Military service members from 51 countries became U.S. citizens during a swearing-in ceremony aboard the USS Midway Memorial Museum July 2. In celebration of Independence Day, the flight deck of the USS Midway was transformed into an official courtroom for U.S. Citizenship and Immigration Services (USCIS), where 300 service members from the Army, Navy, Air Force and Marine Corps became American Citizens. “It is humbling and an absolute honor to be apart of this ceremony with so many of our past decorated veterans in our audience today,” said Capt. Collin Green, a decorated U.S. Navy Seal and guest speaker for the event. “And to the promise of the future represented by you the 300 men and women in uniform we welcome today citizens of the United States of America.” USCIS officials announced that this was the largest all-military naturalization ceremony in history, focusing on Citizenship and Service, honoring those who have and those who continue to guarantee our freedom.

During the ceremony, USCIS honored Medal of Honor recipient Tibor “Ted” Ruben, a Hungarian-born Korean War veteran, by awarding him the American by Choice Award. In an unexpected but welcomed interruption, Sailors aboard USS Boxer (LHD 4) manned the rails in honor of their shipmates as the ship passed the Midway upon returning to homeport. Six ballerinas with the San Diego Ballet performed to “Victory at Sea,” and the Sounds of Freedom Choir sang the national anthem as well as a rendition of Lee Greenwood’s “Proud to be an American.” U.S. Army Wounded Warrior, Sgt.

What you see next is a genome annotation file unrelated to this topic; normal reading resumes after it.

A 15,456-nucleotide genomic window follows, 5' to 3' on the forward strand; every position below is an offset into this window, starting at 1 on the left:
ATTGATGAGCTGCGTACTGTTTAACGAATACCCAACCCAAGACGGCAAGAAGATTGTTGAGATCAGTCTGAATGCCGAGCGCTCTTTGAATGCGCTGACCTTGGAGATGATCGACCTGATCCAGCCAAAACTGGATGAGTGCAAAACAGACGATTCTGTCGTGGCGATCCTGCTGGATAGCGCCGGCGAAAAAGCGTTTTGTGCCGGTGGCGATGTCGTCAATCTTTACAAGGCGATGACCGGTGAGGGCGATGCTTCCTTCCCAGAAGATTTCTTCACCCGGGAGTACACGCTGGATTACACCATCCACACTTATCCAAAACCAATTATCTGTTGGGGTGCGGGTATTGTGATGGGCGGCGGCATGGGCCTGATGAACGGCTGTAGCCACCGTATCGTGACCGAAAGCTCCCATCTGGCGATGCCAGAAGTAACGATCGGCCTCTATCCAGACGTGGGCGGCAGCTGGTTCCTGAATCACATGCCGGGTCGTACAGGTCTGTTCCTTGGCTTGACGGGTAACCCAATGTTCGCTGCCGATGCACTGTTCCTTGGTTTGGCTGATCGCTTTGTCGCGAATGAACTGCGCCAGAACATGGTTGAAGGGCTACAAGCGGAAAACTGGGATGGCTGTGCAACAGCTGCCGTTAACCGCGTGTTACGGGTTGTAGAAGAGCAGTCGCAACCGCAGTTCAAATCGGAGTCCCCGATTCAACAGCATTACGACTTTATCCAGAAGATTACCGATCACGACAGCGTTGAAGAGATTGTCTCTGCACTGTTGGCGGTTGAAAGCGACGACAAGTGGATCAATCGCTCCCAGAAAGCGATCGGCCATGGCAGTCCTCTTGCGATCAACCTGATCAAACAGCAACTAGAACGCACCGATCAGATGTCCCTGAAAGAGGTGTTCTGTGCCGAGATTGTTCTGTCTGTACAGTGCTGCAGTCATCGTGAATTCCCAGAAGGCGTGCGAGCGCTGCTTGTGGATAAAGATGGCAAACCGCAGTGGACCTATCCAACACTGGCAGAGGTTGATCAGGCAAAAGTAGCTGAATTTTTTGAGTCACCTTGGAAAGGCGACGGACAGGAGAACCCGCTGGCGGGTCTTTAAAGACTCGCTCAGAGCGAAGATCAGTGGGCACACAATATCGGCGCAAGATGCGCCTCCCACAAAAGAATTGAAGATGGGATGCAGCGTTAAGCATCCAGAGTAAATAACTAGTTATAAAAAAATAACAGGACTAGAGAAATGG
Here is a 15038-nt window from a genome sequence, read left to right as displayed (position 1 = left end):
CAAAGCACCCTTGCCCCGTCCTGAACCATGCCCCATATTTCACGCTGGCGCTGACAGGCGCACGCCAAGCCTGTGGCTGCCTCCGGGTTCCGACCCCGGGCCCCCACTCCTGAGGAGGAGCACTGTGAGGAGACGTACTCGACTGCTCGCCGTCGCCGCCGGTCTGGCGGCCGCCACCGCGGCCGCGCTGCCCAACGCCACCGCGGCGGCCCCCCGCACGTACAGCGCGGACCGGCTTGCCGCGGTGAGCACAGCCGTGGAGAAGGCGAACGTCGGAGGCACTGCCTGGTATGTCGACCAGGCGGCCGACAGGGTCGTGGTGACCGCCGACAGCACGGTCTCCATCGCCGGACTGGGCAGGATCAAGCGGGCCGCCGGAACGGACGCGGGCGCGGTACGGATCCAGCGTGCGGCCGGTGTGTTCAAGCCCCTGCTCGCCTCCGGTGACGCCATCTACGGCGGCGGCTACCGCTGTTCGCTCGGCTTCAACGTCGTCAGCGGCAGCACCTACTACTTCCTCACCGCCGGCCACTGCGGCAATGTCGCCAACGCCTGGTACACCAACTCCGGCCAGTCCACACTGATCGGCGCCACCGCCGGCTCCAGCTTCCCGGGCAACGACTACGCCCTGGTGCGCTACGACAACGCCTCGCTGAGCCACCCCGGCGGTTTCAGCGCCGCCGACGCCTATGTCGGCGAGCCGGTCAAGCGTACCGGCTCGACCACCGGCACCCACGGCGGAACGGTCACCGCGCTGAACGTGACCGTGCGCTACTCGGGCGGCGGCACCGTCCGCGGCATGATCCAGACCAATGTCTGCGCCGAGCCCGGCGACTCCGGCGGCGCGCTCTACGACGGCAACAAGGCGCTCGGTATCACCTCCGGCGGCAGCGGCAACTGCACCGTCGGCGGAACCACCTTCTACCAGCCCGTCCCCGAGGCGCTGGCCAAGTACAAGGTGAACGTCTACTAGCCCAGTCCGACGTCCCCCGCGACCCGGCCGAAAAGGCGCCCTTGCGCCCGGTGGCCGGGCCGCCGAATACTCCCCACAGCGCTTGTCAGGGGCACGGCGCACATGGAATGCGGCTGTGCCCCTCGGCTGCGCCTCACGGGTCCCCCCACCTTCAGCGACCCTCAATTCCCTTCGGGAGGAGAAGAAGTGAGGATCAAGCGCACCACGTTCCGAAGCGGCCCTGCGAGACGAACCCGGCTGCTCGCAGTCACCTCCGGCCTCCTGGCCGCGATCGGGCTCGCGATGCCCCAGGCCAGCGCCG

At Sea, Ashore, On Base

Carlos Martinez-Negrete, led the Pledge of Allegiance as veterans of World War II through the Global War on Terrorism observed. Many of the service members sworn in during the even have been deployed overseas and are veterans themselves. “This was a process that I needed to do, and I am very happy to be a United States citizen. After all the paperwork and time I can now say I am proud to be an American,” said Boatswain’s Mate Seaman Bettina-Angeline Bautista, originally from the Philippines. Service members who are interested in becoming a U.S. citizen are now eligible to apply for citizenship under special provisions provided for in the Immigration and Nationality Act (INA). All non-citizen service members who apply for citizenship must complete one year or more of service, be able to demonstrate good moral character, have no criminal record, speak English, demonstrate knowledge of the U.S. government and history, and take the oath of allegiance to the U.S. Constitution before they are eligible.

GW returns for 18th birthday By Mass Communication Specialist 3rd Class (SW) Devon Dow